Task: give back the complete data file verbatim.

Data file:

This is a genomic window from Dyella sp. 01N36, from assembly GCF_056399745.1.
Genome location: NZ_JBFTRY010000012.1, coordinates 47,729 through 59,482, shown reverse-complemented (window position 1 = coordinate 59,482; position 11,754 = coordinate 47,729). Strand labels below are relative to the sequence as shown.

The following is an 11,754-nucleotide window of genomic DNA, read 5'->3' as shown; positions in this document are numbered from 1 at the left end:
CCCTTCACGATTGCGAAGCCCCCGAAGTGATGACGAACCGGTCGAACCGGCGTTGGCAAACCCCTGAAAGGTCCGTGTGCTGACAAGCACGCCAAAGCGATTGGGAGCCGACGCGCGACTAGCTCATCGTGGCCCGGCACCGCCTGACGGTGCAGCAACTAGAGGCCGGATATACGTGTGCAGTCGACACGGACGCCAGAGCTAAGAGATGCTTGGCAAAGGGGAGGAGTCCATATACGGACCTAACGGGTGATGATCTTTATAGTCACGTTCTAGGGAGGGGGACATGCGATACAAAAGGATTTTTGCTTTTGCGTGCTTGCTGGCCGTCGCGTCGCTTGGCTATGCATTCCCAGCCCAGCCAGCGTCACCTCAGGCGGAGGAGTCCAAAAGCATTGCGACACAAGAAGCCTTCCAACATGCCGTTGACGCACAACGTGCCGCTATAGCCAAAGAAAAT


This is a genomic window from Dyella sp. 01N36, from assembly GCF_056399745.1.
Genome location: NZ_JBFTRY010000012.1, coordinates 47,729 through 59,482, shown reverse-complemented (window position 1 = coordinate 59,482; position 11,754 = coordinate 47,729). Strand labels below are relative to the sequence as shown.

The following is an 11,754-nucleotide window of genomic DNA, read 5'->3' as shown; positions in this document are numbered from 1 at the left end:
CCCTTCACGATTGCGAAGCCCCCGAAGTGATGACGAACCGGTCGAACCGGCGTTGGCAAACCCCTGAAAGGTCCGTGTGCTGACAAGCACGCCAAAGCGATTGGGAGCCGACGCGCGACTAGCTCATCGTGGCCCGGCACCGCCTGACGGTGCAGCAACTAGAGGCCGGATATACGTGTGCAGTCGACACGGACGCCAGAGCTAAGAGATGCTTGGCAAAGGGGAGGAGTCCATATACGGACCTAACGGGTGATGATCTTTATAGTCACGTTCTAGGGAGGGGGACATGCGATACAAAAGGATTTTTGCTTTTGCGTGCTTGCTGGCCGTCGCGTCGCTTGGCTATGCATTCCCAGCCCAGCCAGCGTCACCTCAGGCGGAGGAGTCCAAAAGCATTGCGACACAAGAAGCCTTCCAACATGCCGTTGACGCACAACGTGCCGCTATAGCCAAAGAAAAT